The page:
Watt, Why & How e-Newsletter

Electric Vehicles Charge Ahead

Charging EVAre you looking for a ride offering higher fuel efficiency, superior performance and energy independence? Electric vehicles (EVs) can help put you in the driver's seat. EVs may still represent a road less traveled in the overall vehicle market, but the number of buyers making the connection is growing. U.S. EV sales jumped 22 percent in 2017, with total sales of nearly 195,000 vehicles. Why are PEVs making such inroads? They offer a number of advantages over conventional vehicles:

  • Lower operating costs. PEVs are less expensive per mile than gasoline vehicles. Also, electricity rates are consistent over time; no more worries about jumps in gasoline prices.
  • Fuel efficiency. PEVs convert about 60 percent of electrical power to the wheels, while conventional vehicles convert only about 20 percent of the fuel stored in gasoline.
  • Improved performance. Electric motors provide quiet, smooth operation and stronger acceleration and require less maintenance than internal combustion engines.
  • Energy independence. Electricity is a domestic fuel source.
  • Reduced emissions. While PEVs have no tailpipe emissions, there are emissions from generating electric power. Still, PEVs reduce emissions by 30 to 60 percent compared to internal combustion engines.

The power to choose 

You've got plenty of options when it comes to purchasing EVs. There are two main types: battery-electric vehicles (BEVs) and plug-in hybrid electric vehicles (PHEVs). Both types use batteries to power an electric motor and plug in for recharging. There are, however, some important differences. BEVs run only on electricity. Most range up to 80 to 100 miles on one charge, while some more expensive models have ranges of up to 250 miles. Examples include the Nissan Leaf and Chevy Bolt.   PHEVs run on electricity for a shorter range, then switch over to a conventional gasoline engine when the battery is depleted. Some PHEV models also use biofuels and other alternative fuels. Popular PHEV models include the Chevy Volt and the Ford Fusion Energi. See www.fueleconomy.gov for more information about EVs and to compare different models.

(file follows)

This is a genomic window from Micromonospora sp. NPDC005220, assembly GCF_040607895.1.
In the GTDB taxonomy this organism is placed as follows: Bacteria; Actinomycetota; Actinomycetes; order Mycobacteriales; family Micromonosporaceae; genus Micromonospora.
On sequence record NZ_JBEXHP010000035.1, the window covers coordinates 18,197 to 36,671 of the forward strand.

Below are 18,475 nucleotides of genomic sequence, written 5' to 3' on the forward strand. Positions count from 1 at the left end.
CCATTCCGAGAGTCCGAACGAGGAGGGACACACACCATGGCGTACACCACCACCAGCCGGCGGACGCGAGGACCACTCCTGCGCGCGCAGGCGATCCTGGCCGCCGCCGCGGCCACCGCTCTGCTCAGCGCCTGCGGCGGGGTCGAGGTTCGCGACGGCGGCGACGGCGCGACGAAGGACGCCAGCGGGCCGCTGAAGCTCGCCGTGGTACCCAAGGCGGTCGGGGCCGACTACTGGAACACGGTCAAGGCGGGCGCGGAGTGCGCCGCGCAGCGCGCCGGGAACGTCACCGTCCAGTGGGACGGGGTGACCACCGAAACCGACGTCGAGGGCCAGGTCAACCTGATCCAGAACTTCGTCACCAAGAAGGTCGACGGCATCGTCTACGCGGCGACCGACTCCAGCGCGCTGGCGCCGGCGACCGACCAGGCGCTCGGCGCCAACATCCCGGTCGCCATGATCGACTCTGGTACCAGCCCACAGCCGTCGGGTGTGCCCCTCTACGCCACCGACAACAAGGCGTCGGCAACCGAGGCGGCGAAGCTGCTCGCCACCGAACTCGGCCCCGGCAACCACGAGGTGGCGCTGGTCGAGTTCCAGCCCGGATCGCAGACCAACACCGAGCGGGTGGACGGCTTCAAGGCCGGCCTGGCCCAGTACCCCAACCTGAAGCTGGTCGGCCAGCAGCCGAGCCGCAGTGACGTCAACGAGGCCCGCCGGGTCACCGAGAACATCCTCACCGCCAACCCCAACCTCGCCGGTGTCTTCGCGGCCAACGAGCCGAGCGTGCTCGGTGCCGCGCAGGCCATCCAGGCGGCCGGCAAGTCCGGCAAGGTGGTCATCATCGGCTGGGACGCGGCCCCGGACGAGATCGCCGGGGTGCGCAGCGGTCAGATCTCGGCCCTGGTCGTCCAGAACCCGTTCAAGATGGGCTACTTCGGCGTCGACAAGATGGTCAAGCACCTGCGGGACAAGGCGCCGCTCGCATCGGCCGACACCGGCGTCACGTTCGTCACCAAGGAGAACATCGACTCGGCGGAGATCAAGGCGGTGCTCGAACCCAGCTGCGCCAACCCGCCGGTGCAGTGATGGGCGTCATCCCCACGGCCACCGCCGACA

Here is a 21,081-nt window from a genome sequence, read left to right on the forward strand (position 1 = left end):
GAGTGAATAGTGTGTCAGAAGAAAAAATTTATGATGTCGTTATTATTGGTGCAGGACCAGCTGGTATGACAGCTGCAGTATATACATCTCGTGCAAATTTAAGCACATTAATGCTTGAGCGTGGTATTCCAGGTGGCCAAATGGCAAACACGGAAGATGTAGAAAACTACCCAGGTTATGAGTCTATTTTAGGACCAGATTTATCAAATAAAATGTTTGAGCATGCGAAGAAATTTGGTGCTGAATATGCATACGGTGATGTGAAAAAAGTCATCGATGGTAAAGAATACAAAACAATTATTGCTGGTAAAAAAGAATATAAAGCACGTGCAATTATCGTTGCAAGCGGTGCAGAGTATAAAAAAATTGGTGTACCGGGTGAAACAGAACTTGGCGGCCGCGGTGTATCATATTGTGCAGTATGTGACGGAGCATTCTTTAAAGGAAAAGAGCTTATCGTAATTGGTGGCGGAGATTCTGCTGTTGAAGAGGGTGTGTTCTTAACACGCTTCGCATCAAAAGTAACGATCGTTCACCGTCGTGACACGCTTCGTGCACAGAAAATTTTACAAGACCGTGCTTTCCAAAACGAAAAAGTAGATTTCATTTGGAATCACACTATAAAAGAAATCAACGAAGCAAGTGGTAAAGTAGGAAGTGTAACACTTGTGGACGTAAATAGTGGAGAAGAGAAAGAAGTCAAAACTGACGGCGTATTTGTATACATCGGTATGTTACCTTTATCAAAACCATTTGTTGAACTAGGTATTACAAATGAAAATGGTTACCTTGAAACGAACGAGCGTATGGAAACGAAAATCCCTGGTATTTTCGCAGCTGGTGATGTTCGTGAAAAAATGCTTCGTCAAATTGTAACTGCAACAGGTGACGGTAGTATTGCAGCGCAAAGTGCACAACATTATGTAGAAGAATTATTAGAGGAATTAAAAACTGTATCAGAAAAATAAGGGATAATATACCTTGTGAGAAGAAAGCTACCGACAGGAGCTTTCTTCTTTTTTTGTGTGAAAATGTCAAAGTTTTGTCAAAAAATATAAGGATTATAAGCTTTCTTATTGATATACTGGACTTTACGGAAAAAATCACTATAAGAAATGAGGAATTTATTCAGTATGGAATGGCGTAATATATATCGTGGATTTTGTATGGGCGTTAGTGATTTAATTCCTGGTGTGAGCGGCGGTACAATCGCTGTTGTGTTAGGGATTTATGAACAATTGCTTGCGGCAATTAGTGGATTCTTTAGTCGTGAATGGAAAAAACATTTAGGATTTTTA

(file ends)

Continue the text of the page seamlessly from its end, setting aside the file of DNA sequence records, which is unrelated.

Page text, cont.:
Getting a charge

You can charge your vehicle at home, at work or at the growing number of public charging stations available. There are more than 17,500 public charging stations across the country, according to the U.S. Department of Energy.   

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  • Level 1 chargers can take up to 40 hours to fully charge. They're mainly for home use.
  • Level 2 chargers require 240-volt service and add 10 to 25 miles of range per hour of charging time.
  • DC fast charging stations add up to 80 miles of vehicle range in 20 minutes. 

Home and workplace Level 1 cables generally cost $150 to $400 to purchase, depending on type. However, many of today’s EV’s come pre-equipped with a Level 1 charging cable. Level 2 charging stations cost $400 to $700 to purchase and DC fast chargers can cost much more. Contact a qualified electrician for safe and proper installation.

Incentives smooth the way

Although EVs often cost more than conventional vehicles, financial incentives can help. By purchasing an EV, you may be eligible for a federal tax credit of up to $7,500. There are a variety of state and local programs as well. Search the Alternative Fuels Data Center for incentives available in your area.  

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